The International Criminal Court (ICC) is heralded as a significant development in the field of international justice and accountability. Established by the Rome Statute, the ICC is a unique legal mechanism in terms of its broad jurisdiction over war crimes, crimes against humanity, genocide and the crime of aggression. Though the ICC represents an important commitment to international justice, it is not free from challenges and critique. One such issue is the relationship between the ICC and humanitarian actors. Humanitarian actors often have unparalleled access in the contexts the Court investigates, and because of this humanitarians may be approached to cooperate with the Court. Such cooperation, however, complicates – and potentially directly threatens – the principles that govern humanitarians’ operations. This event explored the issues and debates stemming from the relationship between the ICC and humanitarian actors.

Guest expert

Théo Boutruche Théo Boutruche is an independent consultant in international human rights and humanitarian law (currently legal adviser with the MENA Programme of the International Commission of Jurists). He has previously worked as an employee or as a consultant for various organisations such as Freedom from Torture, Diakonia, REDRESS, Amnesty International, Save the Children and the UN Office of the High Commissioner for Human Rights. He conducted research, and fact-finding work in conflict and post-conflict settings such as Palestine, Lebanon, Iraq, Georgia, DRC, Uganda, and Kenya. He was the IHL/Human Rights Expert of the Independent International Fact-Finding Mission on the Conflict in Georgia. He is also a member of the Harvard Group of Professionals on Monitoring, Reporting and Fact-finding and contributed as an expert to the drafting of the International Protocol
on the Documentation
and Investigation of Sexual Violence in Conflict: Basic Standards of Best Practice on the Documentation of Sexual Violence. He published several articles in law reviews and contributions to books on international law related issues. His Ph.D. thesis on “The Prohibition of Superfluous Injury or Unnecessary Suffering in International Humanitarian Law” was awarded the 2009 ICRC Paul Reuter Prize for international humanitarian law. He created and manages The Art of Facts – A LEGAL BLOG on Fact-finding and Armed ConflicTS, at: He is also currently teaching at Notre-Dame University and Saint-Joseph Kaslik University in Lebanon and has taught international law, human rights law and IHL in various universities in Europe, most recently at the University College London.

Event host

Elizabeth Holland Elizabeth Holland Consulting Expert on International Humanitarian Law, International Association of Professionals in Humanitarian Assistance and Protection (PHAP)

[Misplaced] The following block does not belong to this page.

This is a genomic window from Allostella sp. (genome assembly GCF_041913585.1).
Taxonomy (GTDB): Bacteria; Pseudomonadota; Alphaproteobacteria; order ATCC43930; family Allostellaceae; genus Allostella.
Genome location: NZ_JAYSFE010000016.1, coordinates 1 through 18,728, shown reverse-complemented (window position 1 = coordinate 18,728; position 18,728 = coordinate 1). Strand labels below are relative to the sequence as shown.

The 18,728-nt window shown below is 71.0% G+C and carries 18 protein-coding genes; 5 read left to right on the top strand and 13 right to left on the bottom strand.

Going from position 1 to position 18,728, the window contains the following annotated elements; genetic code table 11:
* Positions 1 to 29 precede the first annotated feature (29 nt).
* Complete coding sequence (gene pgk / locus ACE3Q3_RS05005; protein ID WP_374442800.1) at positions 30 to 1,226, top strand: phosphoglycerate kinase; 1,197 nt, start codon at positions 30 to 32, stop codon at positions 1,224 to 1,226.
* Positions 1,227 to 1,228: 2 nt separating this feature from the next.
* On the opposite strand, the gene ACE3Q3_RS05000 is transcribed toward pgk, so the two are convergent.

Recording (YouTube - faster loading time)

Recording (Adobe Connect - higher quality)

Session recording (downloadable audio podcast)

Recommended reading

For those who wish to prepare for the session, we recommend the following reading:

For further reading, please also see:

Learning objectives

  • Review of humanitarian principles, and in particular neutrality and independence, in the context of potential cooperation with international tribunals, and in particular the International Criminal Court (ICC).
  • Examination of the possible role(s) humanitarian organizations may play in investigations and/or prosecutions undertaken by international tribunals, and what benefits and risks these may entail.
  • Brief introduction to the context, goals and methods of fact-finding and/or information gathering activities as commonly undertaken by humanitarian organizations.
  • Analysis of the possible impact on humanitarian organizations (including risk, security and perception) based on their undertaking information collection activities concerning potential crimes.
  • Discussion of potential challenges and responses to interaction by humanitarian organizations with international tribunals such as the ICC.


PHAP members will have the possibility to undergo a two-part assessment after the session as part of the PHAP Continuous Learning Credits framework.

Part 1: Comprehension check

Part 2: Written reflection

To encourage peer learning among members, selected essay responses will also be published on the website, if approved by the writer. As a member, you can comment on the responses and read other members' comments.

Read the written reflections

PHAP Credentialing Program

PHAP Credentialing Program

International Legal Frameworks for Humanitarian Action

This event will help you prepare for the PHAP Credentialing Program certification in International Legal Frameworks for Humanitarian Action.

In particular, the event will address segment 6.1 of the certification assessment outline.

Read more about the PHAP Credentialing Program